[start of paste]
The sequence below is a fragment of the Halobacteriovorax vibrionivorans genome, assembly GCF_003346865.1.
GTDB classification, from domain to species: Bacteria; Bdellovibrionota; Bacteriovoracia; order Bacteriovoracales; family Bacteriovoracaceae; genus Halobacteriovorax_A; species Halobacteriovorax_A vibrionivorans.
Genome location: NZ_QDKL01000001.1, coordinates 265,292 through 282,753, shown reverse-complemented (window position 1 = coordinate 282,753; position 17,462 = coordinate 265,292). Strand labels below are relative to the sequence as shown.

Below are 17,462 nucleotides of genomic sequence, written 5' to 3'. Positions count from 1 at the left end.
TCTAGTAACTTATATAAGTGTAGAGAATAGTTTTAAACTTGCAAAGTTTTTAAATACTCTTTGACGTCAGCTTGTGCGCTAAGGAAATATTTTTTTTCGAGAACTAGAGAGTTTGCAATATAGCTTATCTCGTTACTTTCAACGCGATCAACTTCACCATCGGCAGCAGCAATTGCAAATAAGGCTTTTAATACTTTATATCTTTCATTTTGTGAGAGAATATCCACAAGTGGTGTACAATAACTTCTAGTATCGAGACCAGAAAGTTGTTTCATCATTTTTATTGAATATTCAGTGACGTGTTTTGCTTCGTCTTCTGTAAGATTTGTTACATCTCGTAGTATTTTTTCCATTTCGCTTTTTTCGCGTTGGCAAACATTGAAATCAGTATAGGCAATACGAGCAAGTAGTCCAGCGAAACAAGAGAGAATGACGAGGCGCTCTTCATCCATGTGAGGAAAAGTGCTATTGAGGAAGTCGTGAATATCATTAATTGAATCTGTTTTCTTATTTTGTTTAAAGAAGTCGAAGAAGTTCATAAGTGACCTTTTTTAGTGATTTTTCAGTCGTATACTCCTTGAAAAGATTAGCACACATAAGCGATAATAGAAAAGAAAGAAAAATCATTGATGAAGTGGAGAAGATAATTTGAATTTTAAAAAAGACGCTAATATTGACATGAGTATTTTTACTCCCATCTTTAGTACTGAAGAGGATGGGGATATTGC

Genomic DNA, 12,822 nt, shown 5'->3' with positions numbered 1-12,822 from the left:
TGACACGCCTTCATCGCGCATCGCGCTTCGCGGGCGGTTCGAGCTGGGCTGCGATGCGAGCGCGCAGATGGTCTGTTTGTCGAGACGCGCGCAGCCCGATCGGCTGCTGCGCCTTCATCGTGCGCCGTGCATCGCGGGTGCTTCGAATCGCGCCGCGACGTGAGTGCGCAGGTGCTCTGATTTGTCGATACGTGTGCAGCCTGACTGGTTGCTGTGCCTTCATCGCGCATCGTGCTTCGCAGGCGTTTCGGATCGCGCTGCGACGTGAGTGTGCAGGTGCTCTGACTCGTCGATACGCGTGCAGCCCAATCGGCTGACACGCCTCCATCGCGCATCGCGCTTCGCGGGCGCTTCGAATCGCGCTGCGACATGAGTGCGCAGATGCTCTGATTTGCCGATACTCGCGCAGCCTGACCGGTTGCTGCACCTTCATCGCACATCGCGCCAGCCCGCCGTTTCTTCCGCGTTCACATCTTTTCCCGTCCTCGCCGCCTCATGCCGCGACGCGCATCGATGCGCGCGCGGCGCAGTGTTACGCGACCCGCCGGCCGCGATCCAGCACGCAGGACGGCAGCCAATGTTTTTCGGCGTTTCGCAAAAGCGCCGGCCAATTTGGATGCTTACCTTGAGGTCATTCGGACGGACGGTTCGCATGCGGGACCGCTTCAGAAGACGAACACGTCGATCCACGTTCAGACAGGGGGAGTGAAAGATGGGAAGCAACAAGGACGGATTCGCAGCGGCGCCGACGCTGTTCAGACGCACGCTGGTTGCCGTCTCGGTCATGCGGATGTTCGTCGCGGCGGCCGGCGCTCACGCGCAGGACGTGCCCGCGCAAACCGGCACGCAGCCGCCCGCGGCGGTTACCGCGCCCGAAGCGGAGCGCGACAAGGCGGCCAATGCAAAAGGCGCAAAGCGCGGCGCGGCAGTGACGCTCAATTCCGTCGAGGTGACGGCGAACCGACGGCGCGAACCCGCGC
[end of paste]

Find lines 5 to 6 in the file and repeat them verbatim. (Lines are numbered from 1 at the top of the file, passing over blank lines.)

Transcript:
TCTAGTAACTTATATAAGTGTAGAGAATAGTTTTAAACTTGCAAAGTTTTTAAATACTCTTTGACGTCAGCTTGTGCGCTAAGGAAATATTTTTTTTCGAGAACTAGAGAGTTTGCAATATAGCTTATCTCGTTACTTTCAACGCGATCAACTTCACCATCGGCAGCAGCAATTGCAAATAAGGCTTTTAATACTTTATATCTTTCATTTTGTGAGAGAATATCCACAAGTGGTGTACAATAACTTCTAGTATCGAGACCAGAAAGTTGTTTCATCATTTTTATTGAATATTCAGTGACGTGTTTTGCTTCGTCTTCTGTAAGATTTGTTACATCTCGTAGTATTTTTTCCATTTCGCTTTTTTCGCGTTGGCAAACATTGAAATCAGTATAGGCAATACGAGCAAGTAGTCCAGCGAAACAAGAGAGAATGACGAGGCGCTCTTCATCCATGTGAGGAAAAGTGCTATTGAGGAAGTCGTGAATATCATTAATTGAATCTGTTTTCTTATTTTGTTTAAAGAAGTCGAAGAAGTTCATAAGTGACCTTTTTTAGTGATTTTTCAGTCGTATACTCCTTGAAAAGATTAGCACACATAAGCGATAATAGAAAAGAAAGAAAAATCATTGATGAAGTGGAGAAGATAATTTGAATTTTAAAAAAGACGCTAATATTGACATGAGTATTTTTACTCCCATCTTTAGTACTGAAGAGGATGGGGATATTGC

Genomic DNA, 12,822 nt, shown 5'->3' with positions numbered 1-12,822 from the left: